James McGill

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McGill was born in 1834 at Boston, USA, and arrived in Victoria on 11 August 1853. Upon arrival he almost immediately went to Ballarat. McGill made a speech at the dinner for Consul Tarleton in November 1854. Raffaello Carboni called him short and said “what’s up” was his motto.

McGill returned to Ballarat in 1857 and married Eliza Rose Walt Carlington at Ballarat. He was living in Skipton St Ballarat in the 1880s. He died in 1883 in Victoria.

Goldfields Involvement, 1854

McGill was a participant in the Eureka uprising and Commander of the Californian Rifle Brigade, who claimed to have attended Westpoint. McGill was appointed second in command because of his military experience and arrived at Eureka with 200 men. He organised the Stockade sentry system. The Californian entered the Eureka Stockade on 02 December 1854, and left the Stockade to intercept Major Nickle’s men. After the battle McGill fled to Creswick wearing women’s clothes furnished by Mrs Hanmer.

McGill wrote to friends at Fiery Creek regarding the whereabouts of Joseph Little, whose whereabouts were unknown after the battle. McGill was present in January 1856 for the discussions involving a monument.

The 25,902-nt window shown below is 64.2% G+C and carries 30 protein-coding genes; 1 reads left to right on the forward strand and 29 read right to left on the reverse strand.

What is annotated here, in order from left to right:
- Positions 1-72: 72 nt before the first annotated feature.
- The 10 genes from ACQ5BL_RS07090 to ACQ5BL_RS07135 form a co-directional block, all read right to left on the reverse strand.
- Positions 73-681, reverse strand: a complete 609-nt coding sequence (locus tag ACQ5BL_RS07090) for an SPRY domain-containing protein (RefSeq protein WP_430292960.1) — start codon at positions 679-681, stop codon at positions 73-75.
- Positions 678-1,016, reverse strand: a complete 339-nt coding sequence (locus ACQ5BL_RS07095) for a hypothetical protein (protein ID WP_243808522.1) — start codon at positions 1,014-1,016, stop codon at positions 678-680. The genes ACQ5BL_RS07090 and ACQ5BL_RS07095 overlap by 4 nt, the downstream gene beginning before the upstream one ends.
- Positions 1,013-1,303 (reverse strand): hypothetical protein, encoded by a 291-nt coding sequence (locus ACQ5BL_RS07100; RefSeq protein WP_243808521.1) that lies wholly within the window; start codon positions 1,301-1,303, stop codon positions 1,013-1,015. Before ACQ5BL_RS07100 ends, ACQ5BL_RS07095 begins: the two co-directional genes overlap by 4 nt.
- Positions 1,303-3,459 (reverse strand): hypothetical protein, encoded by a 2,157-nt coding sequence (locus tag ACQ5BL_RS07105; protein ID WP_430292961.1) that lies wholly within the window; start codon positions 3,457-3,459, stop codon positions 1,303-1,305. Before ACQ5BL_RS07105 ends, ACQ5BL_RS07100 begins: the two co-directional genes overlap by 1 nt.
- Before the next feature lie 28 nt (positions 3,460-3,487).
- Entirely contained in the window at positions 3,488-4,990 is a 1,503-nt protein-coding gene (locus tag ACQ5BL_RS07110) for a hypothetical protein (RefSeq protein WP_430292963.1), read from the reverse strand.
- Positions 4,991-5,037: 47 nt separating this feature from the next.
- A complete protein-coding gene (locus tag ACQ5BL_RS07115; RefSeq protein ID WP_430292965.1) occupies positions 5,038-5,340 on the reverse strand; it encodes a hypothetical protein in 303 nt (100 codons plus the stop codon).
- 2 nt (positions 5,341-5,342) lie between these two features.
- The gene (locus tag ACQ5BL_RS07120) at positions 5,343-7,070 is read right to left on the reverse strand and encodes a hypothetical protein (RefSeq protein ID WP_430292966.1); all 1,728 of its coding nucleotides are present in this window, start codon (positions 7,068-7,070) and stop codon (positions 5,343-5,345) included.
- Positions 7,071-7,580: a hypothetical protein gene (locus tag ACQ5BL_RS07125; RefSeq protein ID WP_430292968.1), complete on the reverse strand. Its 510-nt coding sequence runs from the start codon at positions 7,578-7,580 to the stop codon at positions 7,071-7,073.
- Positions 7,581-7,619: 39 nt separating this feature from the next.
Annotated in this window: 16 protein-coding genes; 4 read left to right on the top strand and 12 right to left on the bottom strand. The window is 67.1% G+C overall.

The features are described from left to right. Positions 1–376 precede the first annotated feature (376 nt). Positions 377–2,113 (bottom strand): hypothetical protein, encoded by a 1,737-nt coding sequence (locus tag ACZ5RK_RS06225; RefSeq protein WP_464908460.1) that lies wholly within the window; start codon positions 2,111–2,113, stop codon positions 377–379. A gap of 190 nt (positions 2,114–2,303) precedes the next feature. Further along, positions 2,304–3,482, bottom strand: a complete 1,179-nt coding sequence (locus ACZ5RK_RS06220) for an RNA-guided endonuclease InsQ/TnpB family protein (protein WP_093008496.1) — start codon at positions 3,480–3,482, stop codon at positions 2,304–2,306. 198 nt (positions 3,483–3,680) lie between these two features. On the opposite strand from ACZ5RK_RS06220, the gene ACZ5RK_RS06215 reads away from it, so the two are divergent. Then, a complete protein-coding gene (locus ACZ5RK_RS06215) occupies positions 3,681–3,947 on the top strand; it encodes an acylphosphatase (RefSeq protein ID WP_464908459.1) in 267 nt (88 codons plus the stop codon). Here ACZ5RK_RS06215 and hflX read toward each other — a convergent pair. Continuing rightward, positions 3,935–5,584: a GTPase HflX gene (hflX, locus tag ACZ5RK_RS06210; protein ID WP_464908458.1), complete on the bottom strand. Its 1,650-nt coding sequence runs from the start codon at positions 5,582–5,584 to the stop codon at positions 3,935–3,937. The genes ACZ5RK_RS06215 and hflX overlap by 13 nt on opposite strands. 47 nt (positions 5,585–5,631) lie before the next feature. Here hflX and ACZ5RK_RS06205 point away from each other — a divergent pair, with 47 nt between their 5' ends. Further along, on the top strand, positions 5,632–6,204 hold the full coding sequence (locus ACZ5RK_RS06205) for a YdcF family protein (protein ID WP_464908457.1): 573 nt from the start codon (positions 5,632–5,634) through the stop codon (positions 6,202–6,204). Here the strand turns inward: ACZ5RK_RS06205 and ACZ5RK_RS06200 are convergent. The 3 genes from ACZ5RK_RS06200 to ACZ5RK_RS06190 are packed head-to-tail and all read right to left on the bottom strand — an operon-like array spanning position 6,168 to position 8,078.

Post 1854 Experiences


Wednesday Evening - An old identity of Ballarat has just gone to his long home after a chequered and of late years an unfortunate career. He name of James McGill was as familiar as a household word to the diggers of your district in the early days of the goldfields; but it will now perhaps be remembered by very few of the inhabitants of Ballarat of the present era. He arrived from the United States of America with a considerable sum of money - it is said as much as ₤0,000 - in his possession, and shortly afterwards took up his abode at Ballarat, where he made himself actively useful in many ways in connection with his local mining interest. He became much regarded for his strict integrity and excellent social qualities, but as years rolled on he lost all his capital through unsuccessful speculation, and eventually left the district a ruined man. Like too many others of his class, he sought consolation for his misfortune in the “flowing bowl,” and his face gradually got to be as familiar in the hotels of Melbourne as it had once been in the Main road of the Golden city. Recently he had been living at Sandridge, where he died on Sunday last, his end having probably been somewhat accelerated by the habits of “nipping” which had unfortunately taken possession of him.[1]

See also

Further Reading

Corfield, J.,Wickham, D., & Gervasoni, C. The Eureka Encyclopaedia, Ballarat Heritage Services, 2004.


  1. Ballarat Courier, 13 December 1883.

External links

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Caption, Reference.